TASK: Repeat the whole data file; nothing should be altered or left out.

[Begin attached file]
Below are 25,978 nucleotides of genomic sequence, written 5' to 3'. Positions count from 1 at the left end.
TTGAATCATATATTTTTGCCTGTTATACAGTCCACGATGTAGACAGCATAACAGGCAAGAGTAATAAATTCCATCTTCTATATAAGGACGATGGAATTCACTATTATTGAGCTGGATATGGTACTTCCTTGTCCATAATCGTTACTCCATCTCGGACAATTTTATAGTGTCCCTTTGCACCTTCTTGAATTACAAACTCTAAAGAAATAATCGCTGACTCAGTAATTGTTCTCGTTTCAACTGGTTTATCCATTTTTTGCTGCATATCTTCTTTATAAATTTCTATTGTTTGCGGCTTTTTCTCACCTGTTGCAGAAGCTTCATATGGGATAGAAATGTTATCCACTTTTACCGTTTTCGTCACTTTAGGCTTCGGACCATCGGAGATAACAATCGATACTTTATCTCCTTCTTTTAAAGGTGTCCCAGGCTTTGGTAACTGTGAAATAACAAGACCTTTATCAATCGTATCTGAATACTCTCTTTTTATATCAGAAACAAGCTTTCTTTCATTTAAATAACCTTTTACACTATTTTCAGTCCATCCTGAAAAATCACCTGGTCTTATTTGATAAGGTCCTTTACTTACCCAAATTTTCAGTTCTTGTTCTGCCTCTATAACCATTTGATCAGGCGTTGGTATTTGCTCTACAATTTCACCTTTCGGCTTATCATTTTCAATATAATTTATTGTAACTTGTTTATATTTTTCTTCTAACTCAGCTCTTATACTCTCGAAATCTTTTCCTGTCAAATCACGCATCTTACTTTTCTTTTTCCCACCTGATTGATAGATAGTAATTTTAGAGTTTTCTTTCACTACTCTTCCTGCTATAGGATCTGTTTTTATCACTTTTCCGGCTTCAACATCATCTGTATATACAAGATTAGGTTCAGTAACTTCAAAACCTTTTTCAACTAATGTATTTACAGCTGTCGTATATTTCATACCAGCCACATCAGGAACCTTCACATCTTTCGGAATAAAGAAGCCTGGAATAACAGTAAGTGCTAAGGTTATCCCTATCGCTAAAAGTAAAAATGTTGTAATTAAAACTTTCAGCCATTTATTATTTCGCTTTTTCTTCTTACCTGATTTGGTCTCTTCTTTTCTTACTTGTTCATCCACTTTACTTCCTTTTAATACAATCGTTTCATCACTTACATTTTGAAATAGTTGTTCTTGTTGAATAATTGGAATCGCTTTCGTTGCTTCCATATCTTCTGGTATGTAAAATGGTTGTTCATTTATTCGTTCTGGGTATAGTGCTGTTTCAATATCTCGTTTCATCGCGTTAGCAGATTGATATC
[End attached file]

Below are 25,978 nucleotides of genomic sequence, written 5' to 3'. Positions count from 1 at the left end.
TTGAATCATATATTTTTGCCTGTTATACAGTCCACGATGTAGACAGCATAACAGGCAAGAGTAATAAATTCCATCTTCTATATAAGGACGATGGAATTCACTATTATTGAGCTGGATATGGTACTTCCTTGTCCATAATCGTTACTCCATCTCGGACAATTTTATAGTGTCCCTTTGCACCTTCTTGAATTACAAACTCTAAAGAAATAATCGCTGACTCAGTAATTGTTCTCGTTTCAACTGGTTTATCCATTTTTTGCTGCATATCTTCTTTATAAATTTCTATTGTTTGCGGCTTTTTCTCACCTGTTGCAGAAGCTTCATATGGGATAGAAATGTTATCCACTTTTACCGTTTTCGTCACTTTAGGCTTCGGACCATCGGAGATAACAATCGATACTTTATCTCCTTCTTTTAAAGGTGTCCCAGGCTTTGGTAACTGTGAAATAACAAGACCTTTATCAATCGTATCTGAATACTCTCTTTTTATATCAGAAACAAGCTTTCTTTCATTTAAATAACCTTTTACACTATTTTCAGTCCATCCTGAAAAATCACCTGGTCTTATTTGATAAGGTCCTTTACTTACCCAAATTTTCAGTTCTTGTTCTGCCTCTATAACCATTTGATCAGGCGTTGGTATTTGCTCTACAATTTCACCTTTCGGCTTATCATTTTCAATATAATTTATTGTAACTTGTTTATATTTTTCTTCTAACTCAGCTCTTATACTCTCGAAATCTTTTCCTGTCAAATCACGCATCTTACTTTTCTTTTTCCCACCTGATTGATAGATAGTAATTTTAGAGTTTTCTTTCACTACTCTTCCTGCTATAGGATCTGTTTTTATCACTTTTCCGGCTTCAACATCATCTGTATATACAAGATTAGGTTCAGTAACTTCAAAACCTTTTTCAACTAATGTATTTACAGCTGTCGTATATTTCATACCAGCCACATCAGGAACCTTCACATCTTTCGGAATAAAGAAGCCTGGAATAACAGTAAGTGCTAAGGTTATCCCTATCGCTAAAAGTAAAAATGTTGTAATTAAAACTTTCAGCCATTTATTATTTCGCTTTTTCTTCTTACCTGATTTGGTCTCTTCTTTTCTTACTTGTTCATCCACTTTACTTCCTTTTAATACAATCGTTTCATCACTTACATTTTGAAATAGTTGTTCTTGTTGAATAATTGGAATCGCTTTCGTTGCTTCCATATCTTCTGGTATGTAAAATGGTTGTTCATTTATTCGTTCTGGGTATAGTGCTGTTTCAATATCTCGTTTCATCGCGTTAGCAGATTGATATC